Sunday August 1, 1999
Leaving home at a little before 9AM (two hours later than intended), I followed the same route I had four weeks earlier. Up over Garoutte, left onto Shoreview Drive, and onto Row River Road just past Dorena Lake. As I entered the forest in the Brice Creek valley, the clouds began to clear. Climbing up the grade on road 2213, the temperature was already in the upper 70's (F). In those four summer weeks since I had last been this way, the two feet of snow on the connector road (744) from road 5850 had totally melted.
Turning right onto road 767, I was greeted by a few Avalanche lilies. The Noonday Ridge Road no longer had a three foot thick bank of snow along its side. And it was dry!
I stopped for a while at Bohemia City. There's not much there except for rusted steel and rotting wooden planks and beams. There is, however, a reconstructed Post Office and General Store. I circled the lodge (back by the main road), but didn't stop to explore. Then it was on up to the Bohemia Saddle (~5200 ft), pushing my bike the last quarter mile or so. And then on up Fairview Peak (~5800 ft), again getting off and pushing the last little stretch.
I climbed the tower, and visited with the fellow who watches for fires from there on the weekends. It was pretty hazy that day, but you could still see the Three Sisters off in the distance. To the east is the Champion Saddle. You can see the Noonday Ridge Road dropping down the hill to the saddle. Down below it, you can see the Champion Road snaking down towards Brice Creek.
Here's a picture of the perp. Down below, to the north, is an active mine. Also on the north side is a bank of snow.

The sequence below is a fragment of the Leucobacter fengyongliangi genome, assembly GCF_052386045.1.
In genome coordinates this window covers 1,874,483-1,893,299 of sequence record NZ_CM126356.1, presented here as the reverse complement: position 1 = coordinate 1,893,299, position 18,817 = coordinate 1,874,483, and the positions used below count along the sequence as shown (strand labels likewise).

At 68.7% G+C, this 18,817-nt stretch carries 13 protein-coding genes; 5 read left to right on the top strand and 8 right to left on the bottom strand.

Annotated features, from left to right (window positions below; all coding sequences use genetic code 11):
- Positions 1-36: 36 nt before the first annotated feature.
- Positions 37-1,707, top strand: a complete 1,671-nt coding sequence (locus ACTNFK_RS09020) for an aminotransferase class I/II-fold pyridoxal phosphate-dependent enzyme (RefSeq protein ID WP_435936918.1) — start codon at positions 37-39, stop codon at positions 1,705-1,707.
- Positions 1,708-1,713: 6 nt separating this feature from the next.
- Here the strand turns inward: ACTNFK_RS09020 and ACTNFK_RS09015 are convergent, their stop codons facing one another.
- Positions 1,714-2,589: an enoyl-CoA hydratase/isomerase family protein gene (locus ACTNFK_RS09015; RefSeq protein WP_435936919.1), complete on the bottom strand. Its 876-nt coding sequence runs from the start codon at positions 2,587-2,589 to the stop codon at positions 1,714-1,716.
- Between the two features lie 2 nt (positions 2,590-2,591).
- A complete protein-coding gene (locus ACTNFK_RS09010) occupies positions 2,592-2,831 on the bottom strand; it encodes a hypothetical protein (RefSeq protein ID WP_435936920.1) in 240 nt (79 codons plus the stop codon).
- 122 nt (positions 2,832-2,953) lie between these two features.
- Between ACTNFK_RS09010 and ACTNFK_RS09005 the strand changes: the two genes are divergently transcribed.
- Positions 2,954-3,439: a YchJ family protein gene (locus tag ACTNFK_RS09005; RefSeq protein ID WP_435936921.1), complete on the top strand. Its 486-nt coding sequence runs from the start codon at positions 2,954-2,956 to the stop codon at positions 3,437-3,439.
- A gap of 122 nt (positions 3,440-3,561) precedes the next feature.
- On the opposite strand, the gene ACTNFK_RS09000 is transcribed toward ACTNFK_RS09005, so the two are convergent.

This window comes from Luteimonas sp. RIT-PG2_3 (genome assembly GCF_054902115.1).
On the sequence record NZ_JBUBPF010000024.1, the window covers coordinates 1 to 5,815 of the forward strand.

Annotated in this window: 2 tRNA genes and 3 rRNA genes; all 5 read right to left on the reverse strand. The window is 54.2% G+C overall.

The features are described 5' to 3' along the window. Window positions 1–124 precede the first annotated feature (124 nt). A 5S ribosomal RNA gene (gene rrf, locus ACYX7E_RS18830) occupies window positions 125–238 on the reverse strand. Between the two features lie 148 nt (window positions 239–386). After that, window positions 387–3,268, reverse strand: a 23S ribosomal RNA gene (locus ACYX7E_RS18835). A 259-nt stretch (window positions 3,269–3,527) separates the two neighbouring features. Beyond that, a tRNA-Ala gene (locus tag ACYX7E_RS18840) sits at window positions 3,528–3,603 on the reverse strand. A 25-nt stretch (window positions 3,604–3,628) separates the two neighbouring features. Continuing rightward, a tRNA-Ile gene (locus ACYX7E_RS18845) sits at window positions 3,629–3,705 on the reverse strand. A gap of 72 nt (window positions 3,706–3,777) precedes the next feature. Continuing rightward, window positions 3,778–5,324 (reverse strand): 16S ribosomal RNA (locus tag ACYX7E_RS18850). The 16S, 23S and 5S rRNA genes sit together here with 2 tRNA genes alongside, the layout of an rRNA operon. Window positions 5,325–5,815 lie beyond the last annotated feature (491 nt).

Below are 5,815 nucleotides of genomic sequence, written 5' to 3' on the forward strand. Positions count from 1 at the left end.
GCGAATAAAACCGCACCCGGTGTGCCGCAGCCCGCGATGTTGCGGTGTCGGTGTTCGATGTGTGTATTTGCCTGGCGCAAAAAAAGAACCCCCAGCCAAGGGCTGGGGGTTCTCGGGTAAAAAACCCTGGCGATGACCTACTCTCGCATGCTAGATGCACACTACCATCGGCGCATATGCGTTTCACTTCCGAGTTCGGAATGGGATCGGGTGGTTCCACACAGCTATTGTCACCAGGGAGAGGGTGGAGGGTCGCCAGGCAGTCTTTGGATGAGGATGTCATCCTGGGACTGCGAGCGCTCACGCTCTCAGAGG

Off to the northwest is Adams Mountain. Just above the hill to the right of the mountain, you can just make out Dorena Lake through the haze. Right beside the lake is Cerro Gordo, with the brown stripe on it.
After going back down to the Bohemia Saddle, I turned onto the Sharps Creek Road. A mile down this road, at the first switchback, I turned right onto the little jeep trail. I slipped my bike between the bars of the gate, and rode several miles to the Knott Trail. This trail goes up over Adams Mountain, and ends at road 2241. I rode and pushed on for about a mile and a half to Marten Spring. Alas, my memory of this area from six years ago is much nicer than the actuality of it. The trees are much more grand in my memory. Still, it's a nice little grove.
From there I took the shortcut to the end of road 2241, bypassing Adams Mountain. Down below is Crawfish Lake, and beyound is the Brice Creek Valley. After several miles, the road meets the other end of the Knott trail. From there road 2241 drops, in six miles, to the Brice Creek road. The road surface on this stretch is not very good for biking. It's mainly loose sand and gravel, not making for very good traction.
The ride took about nine and a half hours. I rode about 75 miles, (28 miles of unpaved roads and trails), and climbed almost 7000 feet. I had one flat (climbling on road 767 towards the Noonday Ridge Road).
Monday, September 6, 1999
I got a little earlier start this day: about 8:15AM. This time I followed Road 22 (Brice Creek Road) all the way up to Road 5850. I turned right onto this road, looping around the back side of Grass Mountain. Then another right onto Road 745, joining back up with Road 2213, the road I took August 1st. From there I used the same route to Fairview Peak as before, though without the side trip to Bohemia City.
It wasn't quite as hazy this day as before. Here's another shot of Sisters. Pretty much due east is Diamond Peak. And rather south of east is Mt. Thielsen.
To return, I took County Road 2460 (Sharps Creek Road) down from the Bohemia Saddle, to Road 2358. This road took me to the Shane Saddle. Just past this saddle I followed the sign to Cottage Grove, turning right onto Road 2328. Here's a view of Dorena Lake from this road, with Cerro Gordo looming over it. And a view of where I had been, Fairview Peak. To the north is Adams Mountain.
I followed Road 2328 to Road 23, to Clark Creek Road, and onto the paved part of Sharps Creek Road. 82 miles (31 unpaved), 8000 feet of climbing, and one pinch flat.
Last modified: September 15, 2001
Wayne Deeter - email@example.com